Setting aside the curiosity that movies with such a high quotient of violence and death are among the only blockbusters to include such explicitly Christian scenes, it’s fascinating that Dom’s family, for whom he willingly enters all manner of dire straits, is almost entirely fictive. With the exception of his sister, who eventually marries another member of the team, none of Dom’s ‘family’ is related to him by blood. The team is a group of friends who, between common interests and shared experiences, have become as close as family and chosen to treat one another as such.
This sort of chosen family is a very Christian idea: St. Paul, in his references to his disciples as his sons and other Christian leaders as his sisters and brothers, frequently uses the language of this fictive kinship, that we who are not related by blood from our birth are related even more surely in the blood of Christ. Today, we most commonly see this in addressing priests as ‘Father’ or ‘Mother,’ but beginning with Paul saying that he has become father to the runaway slave Onesimus (Philemon 10), this notion of fictive kinship has often guided Jesus’ followers in our efforts to relieve the suffering of others as though they were our children or stand with the oppressed as our siblings.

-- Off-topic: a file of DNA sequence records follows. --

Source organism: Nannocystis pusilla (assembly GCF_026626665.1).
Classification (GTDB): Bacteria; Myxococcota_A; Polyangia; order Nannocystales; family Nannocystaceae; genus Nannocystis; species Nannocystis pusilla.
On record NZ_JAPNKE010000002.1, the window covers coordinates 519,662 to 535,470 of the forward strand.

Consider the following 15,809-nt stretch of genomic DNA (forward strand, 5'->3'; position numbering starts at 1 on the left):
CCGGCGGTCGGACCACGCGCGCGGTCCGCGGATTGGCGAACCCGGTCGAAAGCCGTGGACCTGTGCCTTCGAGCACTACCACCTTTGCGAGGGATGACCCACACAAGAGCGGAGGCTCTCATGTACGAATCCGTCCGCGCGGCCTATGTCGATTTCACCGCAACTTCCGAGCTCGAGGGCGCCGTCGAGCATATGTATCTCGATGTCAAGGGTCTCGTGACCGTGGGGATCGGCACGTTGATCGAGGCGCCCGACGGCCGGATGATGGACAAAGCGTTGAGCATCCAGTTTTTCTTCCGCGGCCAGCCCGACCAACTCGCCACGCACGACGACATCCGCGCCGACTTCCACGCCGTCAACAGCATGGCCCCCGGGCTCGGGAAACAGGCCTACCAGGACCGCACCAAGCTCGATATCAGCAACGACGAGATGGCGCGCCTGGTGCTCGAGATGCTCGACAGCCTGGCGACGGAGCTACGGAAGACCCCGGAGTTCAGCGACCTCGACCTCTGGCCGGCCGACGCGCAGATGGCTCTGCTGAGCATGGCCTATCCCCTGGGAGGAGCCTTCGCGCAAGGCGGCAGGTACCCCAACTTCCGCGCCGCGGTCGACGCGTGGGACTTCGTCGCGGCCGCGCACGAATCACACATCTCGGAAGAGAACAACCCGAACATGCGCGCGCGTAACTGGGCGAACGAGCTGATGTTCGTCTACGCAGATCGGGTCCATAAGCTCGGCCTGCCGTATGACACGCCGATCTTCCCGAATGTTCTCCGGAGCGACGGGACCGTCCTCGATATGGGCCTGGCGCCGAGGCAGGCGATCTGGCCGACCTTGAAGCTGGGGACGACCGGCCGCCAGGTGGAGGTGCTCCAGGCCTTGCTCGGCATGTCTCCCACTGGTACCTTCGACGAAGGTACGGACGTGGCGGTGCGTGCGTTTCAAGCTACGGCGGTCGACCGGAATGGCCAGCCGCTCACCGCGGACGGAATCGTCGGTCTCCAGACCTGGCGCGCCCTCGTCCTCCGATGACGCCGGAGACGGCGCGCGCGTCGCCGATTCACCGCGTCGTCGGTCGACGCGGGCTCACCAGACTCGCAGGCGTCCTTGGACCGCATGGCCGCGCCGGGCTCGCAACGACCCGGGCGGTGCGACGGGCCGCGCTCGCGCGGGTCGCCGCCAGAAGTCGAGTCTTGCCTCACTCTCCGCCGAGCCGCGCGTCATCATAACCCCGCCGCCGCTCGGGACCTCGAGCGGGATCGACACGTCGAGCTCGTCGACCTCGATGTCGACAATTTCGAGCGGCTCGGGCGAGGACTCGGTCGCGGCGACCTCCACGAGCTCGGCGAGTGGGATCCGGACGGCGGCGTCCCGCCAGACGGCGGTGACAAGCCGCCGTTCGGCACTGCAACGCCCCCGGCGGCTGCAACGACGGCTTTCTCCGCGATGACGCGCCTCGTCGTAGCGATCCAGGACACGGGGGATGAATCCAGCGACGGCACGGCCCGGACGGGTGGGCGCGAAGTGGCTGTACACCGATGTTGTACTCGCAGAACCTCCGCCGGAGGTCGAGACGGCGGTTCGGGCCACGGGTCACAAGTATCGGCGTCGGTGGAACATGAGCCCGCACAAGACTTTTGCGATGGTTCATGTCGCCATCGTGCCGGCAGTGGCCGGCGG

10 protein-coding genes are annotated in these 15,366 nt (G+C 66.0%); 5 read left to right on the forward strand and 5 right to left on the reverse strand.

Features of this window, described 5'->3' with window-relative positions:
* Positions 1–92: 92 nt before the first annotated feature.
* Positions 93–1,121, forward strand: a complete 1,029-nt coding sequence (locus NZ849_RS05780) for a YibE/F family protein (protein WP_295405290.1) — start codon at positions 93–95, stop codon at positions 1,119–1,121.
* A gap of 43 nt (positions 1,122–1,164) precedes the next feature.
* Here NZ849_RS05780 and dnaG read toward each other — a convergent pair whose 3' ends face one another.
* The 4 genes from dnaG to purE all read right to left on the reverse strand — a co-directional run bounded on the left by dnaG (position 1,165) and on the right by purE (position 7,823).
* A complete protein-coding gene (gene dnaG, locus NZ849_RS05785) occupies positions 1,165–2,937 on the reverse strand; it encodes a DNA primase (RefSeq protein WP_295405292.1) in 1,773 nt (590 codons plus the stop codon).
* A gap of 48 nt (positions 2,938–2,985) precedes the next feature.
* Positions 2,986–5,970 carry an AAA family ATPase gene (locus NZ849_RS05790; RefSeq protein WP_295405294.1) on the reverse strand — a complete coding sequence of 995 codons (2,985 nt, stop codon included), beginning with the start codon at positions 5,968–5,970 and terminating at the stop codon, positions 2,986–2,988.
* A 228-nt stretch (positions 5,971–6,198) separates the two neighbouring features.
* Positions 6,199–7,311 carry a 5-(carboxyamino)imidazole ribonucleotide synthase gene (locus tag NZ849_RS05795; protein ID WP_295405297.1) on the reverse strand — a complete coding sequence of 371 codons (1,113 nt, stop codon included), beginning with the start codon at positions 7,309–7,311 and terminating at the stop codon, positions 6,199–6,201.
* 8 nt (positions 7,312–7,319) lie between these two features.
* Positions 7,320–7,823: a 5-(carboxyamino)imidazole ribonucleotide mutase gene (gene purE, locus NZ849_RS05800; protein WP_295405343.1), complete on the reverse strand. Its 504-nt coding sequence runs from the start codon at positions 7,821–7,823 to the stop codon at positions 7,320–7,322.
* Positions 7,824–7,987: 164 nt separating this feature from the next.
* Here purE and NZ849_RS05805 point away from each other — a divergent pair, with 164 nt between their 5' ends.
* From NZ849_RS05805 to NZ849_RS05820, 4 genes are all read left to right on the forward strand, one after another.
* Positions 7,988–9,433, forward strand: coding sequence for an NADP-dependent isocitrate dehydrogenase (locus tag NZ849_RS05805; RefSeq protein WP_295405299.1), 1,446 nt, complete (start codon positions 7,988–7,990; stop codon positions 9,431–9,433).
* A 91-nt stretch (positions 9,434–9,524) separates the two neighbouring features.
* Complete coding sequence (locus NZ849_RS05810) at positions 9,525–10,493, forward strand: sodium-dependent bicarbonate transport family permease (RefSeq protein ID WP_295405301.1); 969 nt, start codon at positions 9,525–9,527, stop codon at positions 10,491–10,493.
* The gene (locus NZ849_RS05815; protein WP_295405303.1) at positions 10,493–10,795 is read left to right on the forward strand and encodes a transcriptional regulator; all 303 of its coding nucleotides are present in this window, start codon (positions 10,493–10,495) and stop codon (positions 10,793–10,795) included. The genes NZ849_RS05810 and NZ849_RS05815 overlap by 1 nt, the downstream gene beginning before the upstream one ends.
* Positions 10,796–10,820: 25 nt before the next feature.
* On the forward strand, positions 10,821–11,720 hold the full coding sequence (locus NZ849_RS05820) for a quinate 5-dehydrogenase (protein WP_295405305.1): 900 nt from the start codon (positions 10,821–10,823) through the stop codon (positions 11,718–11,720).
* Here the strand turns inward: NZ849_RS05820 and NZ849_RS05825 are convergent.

And Dom Toretto’s family features several traits that ought to define our own fictive kinship with our fellow humans. Dom’s family is, at least by the usual standards of Hollywood casts, incredibly diverse. Men and women are equal members of the team, and a wide range of racial and ethnic backgrounds are present. Too often, our Christian families lack such diversity, with most or all of our fictive kin sharing our race and ethnicity and women being reduced to inferior members.